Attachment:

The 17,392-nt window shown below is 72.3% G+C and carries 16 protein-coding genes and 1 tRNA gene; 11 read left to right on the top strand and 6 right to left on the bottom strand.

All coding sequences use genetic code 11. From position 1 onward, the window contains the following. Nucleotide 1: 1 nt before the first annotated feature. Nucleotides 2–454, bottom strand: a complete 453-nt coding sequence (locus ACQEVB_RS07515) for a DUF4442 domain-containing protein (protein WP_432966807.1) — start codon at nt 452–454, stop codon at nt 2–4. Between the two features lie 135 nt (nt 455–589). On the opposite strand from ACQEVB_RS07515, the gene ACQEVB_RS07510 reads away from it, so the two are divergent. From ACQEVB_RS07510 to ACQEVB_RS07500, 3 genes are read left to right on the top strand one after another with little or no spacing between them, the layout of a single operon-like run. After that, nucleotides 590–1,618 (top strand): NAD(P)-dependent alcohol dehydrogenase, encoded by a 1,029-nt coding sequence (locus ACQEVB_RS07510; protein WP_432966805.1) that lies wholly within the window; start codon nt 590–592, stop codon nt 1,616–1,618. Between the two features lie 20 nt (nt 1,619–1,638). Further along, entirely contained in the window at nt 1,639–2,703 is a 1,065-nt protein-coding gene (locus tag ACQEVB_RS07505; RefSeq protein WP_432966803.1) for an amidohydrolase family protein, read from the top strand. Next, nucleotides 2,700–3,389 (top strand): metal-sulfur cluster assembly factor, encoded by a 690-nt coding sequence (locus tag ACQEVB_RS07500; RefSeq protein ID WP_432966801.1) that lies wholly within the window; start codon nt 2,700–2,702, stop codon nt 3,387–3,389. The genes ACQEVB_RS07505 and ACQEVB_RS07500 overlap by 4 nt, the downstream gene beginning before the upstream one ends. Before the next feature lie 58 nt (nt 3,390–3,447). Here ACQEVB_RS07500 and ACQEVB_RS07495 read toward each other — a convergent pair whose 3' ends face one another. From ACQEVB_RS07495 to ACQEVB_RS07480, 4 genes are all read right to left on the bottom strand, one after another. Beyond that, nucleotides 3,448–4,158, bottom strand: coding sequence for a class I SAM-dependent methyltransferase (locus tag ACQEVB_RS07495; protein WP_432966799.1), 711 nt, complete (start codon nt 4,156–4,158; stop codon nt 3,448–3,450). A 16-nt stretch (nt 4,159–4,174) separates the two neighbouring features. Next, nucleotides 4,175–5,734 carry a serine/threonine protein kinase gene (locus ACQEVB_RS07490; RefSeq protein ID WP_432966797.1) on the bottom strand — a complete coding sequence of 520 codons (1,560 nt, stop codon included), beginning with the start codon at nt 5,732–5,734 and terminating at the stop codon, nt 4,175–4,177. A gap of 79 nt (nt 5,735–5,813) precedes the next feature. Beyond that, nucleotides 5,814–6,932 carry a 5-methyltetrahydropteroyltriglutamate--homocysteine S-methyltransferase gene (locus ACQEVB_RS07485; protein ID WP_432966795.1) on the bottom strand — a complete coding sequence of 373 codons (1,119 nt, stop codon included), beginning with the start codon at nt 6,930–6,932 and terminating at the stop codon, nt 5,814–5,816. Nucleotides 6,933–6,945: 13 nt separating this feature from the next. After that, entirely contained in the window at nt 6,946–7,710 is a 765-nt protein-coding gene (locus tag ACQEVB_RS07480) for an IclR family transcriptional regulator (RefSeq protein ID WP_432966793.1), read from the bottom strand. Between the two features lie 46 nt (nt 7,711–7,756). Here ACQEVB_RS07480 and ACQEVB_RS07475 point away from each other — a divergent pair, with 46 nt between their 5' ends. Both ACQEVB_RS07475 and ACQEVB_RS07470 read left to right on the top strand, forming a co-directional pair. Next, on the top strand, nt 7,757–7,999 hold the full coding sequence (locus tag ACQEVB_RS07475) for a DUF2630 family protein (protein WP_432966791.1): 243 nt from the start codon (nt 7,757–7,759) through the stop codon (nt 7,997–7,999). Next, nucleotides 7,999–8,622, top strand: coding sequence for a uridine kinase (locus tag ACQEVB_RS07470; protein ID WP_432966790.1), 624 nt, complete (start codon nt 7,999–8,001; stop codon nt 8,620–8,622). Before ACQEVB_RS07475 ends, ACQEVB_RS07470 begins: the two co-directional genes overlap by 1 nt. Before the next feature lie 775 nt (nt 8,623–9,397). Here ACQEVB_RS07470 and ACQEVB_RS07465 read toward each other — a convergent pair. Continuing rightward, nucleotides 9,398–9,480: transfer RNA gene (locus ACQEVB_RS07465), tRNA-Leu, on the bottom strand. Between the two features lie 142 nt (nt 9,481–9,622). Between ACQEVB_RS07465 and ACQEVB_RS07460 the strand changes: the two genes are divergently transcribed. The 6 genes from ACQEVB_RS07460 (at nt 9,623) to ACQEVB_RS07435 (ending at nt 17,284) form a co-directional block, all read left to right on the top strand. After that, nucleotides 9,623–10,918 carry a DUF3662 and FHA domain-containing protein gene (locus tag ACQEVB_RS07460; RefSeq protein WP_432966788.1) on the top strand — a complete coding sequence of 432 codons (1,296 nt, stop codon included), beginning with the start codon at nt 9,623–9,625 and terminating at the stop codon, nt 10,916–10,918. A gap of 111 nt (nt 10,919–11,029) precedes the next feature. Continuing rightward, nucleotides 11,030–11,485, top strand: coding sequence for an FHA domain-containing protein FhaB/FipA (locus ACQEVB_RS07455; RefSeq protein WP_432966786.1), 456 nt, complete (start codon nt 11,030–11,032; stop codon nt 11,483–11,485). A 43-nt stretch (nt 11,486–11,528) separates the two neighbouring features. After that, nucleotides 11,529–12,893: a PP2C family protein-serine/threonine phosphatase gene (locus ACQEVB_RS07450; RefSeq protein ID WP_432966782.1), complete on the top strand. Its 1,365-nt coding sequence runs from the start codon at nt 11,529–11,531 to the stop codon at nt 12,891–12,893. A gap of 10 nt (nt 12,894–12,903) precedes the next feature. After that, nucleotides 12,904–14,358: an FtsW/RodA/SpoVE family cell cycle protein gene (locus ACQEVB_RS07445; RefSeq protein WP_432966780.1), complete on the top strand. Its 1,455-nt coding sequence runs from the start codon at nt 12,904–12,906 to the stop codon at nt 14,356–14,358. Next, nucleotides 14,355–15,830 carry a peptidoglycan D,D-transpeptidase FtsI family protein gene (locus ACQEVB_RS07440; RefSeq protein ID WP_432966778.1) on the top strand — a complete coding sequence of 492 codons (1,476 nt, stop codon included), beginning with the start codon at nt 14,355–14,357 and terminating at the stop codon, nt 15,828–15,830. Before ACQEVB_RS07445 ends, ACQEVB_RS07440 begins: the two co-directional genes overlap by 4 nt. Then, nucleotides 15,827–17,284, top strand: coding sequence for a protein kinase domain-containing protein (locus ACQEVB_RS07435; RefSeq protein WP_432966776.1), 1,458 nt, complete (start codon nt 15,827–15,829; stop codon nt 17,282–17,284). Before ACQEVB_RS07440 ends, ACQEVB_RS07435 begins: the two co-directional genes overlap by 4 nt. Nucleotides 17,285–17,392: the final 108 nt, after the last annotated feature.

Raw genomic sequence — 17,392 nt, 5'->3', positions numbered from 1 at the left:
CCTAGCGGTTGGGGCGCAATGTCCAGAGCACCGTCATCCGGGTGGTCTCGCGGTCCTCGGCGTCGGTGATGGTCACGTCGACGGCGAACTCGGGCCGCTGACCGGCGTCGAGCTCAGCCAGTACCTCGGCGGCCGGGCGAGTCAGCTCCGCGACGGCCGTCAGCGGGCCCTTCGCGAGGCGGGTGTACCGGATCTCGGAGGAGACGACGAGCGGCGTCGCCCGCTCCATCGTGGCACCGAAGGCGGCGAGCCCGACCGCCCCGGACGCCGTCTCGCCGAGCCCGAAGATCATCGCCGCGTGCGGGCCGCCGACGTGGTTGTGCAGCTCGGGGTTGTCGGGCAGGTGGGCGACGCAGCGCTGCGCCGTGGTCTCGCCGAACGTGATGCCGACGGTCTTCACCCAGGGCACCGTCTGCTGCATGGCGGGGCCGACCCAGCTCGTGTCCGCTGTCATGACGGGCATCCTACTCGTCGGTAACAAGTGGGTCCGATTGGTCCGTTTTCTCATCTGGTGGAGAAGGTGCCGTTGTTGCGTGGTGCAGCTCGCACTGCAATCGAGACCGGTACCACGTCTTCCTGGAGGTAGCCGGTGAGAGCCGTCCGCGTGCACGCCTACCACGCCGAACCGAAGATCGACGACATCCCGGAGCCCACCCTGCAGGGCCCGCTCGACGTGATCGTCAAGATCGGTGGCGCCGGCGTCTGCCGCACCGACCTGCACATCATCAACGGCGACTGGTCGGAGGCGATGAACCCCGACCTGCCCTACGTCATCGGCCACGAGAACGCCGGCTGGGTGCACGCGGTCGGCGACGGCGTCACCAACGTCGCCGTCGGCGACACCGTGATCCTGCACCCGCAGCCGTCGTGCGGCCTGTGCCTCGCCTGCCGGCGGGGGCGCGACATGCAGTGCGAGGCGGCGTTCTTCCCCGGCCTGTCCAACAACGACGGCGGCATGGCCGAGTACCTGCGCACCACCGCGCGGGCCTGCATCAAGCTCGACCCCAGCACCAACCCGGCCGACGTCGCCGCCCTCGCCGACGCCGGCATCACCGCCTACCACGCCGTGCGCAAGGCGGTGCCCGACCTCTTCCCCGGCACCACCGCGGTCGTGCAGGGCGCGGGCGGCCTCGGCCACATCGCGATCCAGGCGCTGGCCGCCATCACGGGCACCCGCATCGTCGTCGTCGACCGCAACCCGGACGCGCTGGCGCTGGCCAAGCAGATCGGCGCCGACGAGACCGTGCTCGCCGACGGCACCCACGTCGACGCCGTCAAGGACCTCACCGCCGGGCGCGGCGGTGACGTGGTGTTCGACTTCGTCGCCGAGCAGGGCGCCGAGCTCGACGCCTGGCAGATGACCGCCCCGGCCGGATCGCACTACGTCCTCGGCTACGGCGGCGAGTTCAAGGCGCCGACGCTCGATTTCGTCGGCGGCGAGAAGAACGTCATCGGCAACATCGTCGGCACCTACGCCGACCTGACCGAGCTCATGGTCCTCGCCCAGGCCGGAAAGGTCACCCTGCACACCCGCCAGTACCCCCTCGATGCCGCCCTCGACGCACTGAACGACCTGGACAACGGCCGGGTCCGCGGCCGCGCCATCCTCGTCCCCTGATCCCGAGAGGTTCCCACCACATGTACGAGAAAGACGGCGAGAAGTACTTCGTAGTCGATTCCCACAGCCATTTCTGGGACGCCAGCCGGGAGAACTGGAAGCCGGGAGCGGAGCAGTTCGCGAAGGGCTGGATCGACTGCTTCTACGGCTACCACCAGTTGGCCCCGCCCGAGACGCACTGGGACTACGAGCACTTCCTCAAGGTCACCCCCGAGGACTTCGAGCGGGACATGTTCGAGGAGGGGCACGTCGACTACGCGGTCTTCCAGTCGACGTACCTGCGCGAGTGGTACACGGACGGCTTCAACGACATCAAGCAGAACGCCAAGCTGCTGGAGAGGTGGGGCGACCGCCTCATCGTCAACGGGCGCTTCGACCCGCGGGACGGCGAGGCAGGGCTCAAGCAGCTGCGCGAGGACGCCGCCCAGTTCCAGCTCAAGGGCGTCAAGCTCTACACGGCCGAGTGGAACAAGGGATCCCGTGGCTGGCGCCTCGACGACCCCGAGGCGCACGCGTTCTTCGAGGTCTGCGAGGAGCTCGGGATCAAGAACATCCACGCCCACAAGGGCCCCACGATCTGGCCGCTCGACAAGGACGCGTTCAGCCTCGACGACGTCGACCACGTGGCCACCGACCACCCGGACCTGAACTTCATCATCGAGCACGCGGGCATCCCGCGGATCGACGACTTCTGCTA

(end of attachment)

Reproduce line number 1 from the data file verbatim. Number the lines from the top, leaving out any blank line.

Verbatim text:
The 17,392-nt window shown below is 72.3% G+C and carries 16 protein-coding genes and 1 tRNA gene; 11 read left to right on the top strand and 6 right to left on the bottom strand.